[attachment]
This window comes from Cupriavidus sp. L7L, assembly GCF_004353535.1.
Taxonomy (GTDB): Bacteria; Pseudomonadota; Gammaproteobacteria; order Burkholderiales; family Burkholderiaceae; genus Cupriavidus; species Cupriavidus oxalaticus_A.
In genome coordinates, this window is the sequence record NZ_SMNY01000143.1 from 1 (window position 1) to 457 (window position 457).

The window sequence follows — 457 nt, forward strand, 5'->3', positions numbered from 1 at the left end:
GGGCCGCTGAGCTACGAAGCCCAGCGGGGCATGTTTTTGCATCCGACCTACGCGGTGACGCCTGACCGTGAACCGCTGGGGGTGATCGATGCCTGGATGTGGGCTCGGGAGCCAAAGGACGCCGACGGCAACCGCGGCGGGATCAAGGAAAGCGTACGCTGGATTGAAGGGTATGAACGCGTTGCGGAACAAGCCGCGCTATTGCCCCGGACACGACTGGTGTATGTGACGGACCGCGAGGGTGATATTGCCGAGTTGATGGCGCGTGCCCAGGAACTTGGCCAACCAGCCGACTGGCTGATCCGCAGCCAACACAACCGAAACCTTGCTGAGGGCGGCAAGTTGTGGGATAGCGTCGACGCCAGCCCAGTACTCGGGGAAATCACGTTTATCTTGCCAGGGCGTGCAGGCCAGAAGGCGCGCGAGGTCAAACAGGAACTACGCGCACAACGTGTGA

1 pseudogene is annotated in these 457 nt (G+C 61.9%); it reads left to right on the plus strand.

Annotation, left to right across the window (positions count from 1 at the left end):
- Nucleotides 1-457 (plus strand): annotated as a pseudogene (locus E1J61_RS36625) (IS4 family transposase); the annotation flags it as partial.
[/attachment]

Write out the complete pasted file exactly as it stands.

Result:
This window comes from Cupriavidus sp. L7L, assembly GCF_004353535.1.
Taxonomy (GTDB): Bacteria; Pseudomonadota; Gammaproteobacteria; order Burkholderiales; family Burkholderiaceae; genus Cupriavidus; species Cupriavidus oxalaticus_A.
In genome coordinates, this window is the sequence record NZ_SMNY01000143.1 from 1 (window position 1) to 457 (window position 457).

The window sequence follows — 457 nt, forward strand, 5'->3', positions numbered from 1 at the left end:
GGGCCGCTGAGCTACGAAGCCCAGCGGGGCATGTTTTTGCATCCGACCTACGCGGTGACGCCTGACCGTGAACCGCTGGGGGTGATCGATGCCTGGATGTGGGCTCGGGAGCCAAAGGACGCCGACGGCAACCGCGGCGGGATCAAGGAAAGCGTACGCTGGATTGAAGGGTATGAACGCGTTGCGGAACAAGCCGCGCTATTGCCCCGGACACGACTGGTGTATGTGACGGACCGCGAGGGTGATATTGCCGAGTTGATGGCGCGTGCCCAGGAACTTGGCCAACCAGCCGACTGGCTGATCCGCAGCCAACACAACCGAAACCTTGCTGAGGGCGGCAAGTTGTGGGATAGCGTCGACGCCAGCCCAGTACTCGGGGAAATCACGTTTATCTTGCCAGGGCGTGCAGGCCAGAAGGCGCGCGAGGTCAAACAGGAACTACGCGCACAACGTGTGA

1 pseudogene is annotated in these 457 nt (G+C 61.9%); it reads left to right on the plus strand.

Annotation, left to right across the window (positions count from 1 at the left end):
- Nucleotides 1-457 (plus strand): annotated as a pseudogene (locus E1J61_RS36625) (IS4 family transposase); the annotation flags it as partial.